Canada invests $27.2m in Westinghouse’s small modular reactor technology

It will support Westinghouse Electric Canada’s efforts to successfully license its eVinci micro reactor in the country

The Government of Canada has announced an investment of CAD$27.2 million (£16.4m) to support Westinghouse Electric Canada’s next-generation small modular reactor (SMR) technology.

The funding will enable the company to successfully license its eVinci micro reactor, part of a CAD$57 million (£34m) project which has the potential to provide a more accessible and transportable source of low carbon energy, in Canada.

Westinghouse’s reactor, designed to provide up to 5MW equivalent of combined heat and power, is said to be easily transportable, has a 40-year design life and can be installed on site in less than 30 days.

The government believes SMRs have the potential to provide strong economic benefits to the Canadian economy and support the country’s efforts to achieve net zero emissions by 2050.

Eddie Saab, President, Westinghouse Electric Canada said: “Westinghouse is proud to be advancing Canada’s net zero 2050 goals with our eVinci micro-reactor technology. Our innovative battery technology will bring safe, carbon-free and transportable energy to industries and communities all across Canada.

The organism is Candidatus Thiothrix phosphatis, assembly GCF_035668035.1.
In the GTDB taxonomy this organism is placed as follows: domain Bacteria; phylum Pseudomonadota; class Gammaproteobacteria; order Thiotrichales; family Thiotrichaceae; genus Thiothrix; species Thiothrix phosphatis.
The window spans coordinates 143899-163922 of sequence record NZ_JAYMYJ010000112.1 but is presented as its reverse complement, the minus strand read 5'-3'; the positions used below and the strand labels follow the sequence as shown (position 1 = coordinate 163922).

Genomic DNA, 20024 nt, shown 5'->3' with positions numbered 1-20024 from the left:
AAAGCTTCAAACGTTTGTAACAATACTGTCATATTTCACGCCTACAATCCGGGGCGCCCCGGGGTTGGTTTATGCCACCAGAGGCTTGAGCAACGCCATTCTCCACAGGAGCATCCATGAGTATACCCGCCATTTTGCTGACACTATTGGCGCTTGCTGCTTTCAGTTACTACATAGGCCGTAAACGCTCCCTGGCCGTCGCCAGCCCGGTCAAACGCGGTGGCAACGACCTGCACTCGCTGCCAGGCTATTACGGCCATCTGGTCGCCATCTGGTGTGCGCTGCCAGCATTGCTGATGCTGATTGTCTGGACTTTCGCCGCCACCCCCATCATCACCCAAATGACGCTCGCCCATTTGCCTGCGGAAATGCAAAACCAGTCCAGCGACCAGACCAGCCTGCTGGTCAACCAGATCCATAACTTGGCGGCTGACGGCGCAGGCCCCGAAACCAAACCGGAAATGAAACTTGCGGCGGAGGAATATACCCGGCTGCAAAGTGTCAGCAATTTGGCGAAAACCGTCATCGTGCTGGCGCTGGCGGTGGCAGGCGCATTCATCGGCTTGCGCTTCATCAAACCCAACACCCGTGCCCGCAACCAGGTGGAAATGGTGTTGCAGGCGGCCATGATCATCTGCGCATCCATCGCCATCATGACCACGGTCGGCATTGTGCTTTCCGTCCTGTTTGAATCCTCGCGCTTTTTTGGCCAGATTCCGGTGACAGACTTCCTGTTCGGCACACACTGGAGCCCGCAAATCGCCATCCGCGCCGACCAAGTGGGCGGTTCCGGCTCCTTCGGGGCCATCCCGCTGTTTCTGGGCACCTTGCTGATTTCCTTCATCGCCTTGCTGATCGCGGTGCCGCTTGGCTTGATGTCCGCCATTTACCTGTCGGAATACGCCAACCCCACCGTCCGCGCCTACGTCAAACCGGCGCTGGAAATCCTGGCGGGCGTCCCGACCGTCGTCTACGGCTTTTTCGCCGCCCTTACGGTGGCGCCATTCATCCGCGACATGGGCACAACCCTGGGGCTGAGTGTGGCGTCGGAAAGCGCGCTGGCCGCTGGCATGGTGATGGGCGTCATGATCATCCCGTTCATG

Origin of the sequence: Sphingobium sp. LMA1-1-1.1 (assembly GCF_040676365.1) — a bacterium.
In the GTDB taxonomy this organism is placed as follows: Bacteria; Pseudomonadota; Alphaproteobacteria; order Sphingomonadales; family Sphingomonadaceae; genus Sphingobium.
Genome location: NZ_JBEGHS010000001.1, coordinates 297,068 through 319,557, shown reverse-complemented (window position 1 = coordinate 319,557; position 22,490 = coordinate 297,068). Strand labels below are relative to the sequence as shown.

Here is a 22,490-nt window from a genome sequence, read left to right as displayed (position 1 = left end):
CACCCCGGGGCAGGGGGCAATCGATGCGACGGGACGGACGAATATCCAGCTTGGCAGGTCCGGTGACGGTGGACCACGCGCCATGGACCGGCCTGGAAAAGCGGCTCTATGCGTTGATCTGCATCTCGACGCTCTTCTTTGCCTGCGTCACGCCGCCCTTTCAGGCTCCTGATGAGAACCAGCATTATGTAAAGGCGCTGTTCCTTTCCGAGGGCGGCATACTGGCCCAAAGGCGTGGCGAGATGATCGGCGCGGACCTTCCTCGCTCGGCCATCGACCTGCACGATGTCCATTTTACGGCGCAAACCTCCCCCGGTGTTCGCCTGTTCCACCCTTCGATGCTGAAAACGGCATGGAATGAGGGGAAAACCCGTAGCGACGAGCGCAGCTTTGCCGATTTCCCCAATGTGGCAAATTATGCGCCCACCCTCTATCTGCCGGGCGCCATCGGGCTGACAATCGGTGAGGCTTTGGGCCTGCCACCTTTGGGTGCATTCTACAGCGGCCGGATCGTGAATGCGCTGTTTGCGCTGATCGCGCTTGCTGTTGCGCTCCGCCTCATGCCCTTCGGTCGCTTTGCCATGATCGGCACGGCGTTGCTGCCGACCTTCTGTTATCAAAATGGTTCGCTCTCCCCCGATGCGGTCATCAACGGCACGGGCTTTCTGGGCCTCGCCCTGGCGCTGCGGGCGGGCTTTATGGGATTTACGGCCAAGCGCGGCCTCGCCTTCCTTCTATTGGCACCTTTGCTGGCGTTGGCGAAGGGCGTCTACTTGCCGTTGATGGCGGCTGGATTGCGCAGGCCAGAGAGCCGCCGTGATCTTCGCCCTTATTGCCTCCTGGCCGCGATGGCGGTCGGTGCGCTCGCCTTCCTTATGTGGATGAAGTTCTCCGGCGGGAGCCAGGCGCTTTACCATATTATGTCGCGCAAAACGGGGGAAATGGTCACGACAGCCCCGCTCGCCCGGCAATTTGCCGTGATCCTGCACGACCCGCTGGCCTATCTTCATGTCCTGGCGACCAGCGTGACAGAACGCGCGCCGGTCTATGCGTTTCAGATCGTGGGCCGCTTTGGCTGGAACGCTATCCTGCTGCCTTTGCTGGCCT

“With Innovation, Science and Economic Development Canada’s investment, we will be supporting Canada’s SMR Action Plan while creating permanent jobs and leveraging Canada’s world-class supply chain and academic institutions.”

SMRs are being designed for a range of applications, with the potential to replace conventional coal and fossil fuel power generation and help remote sites move off diesel.

Jonathan Wilkinson, Minister of Natural Resources added: “Canada must rapidly develop and deploy low carbon energy technologies in order to meet our environmental and economic objectives. Small modular reactors provide an opportunity to generate non-emitting energy for communities while attracting investments in Canadian businesses and creating jobs for Canadian workers.”

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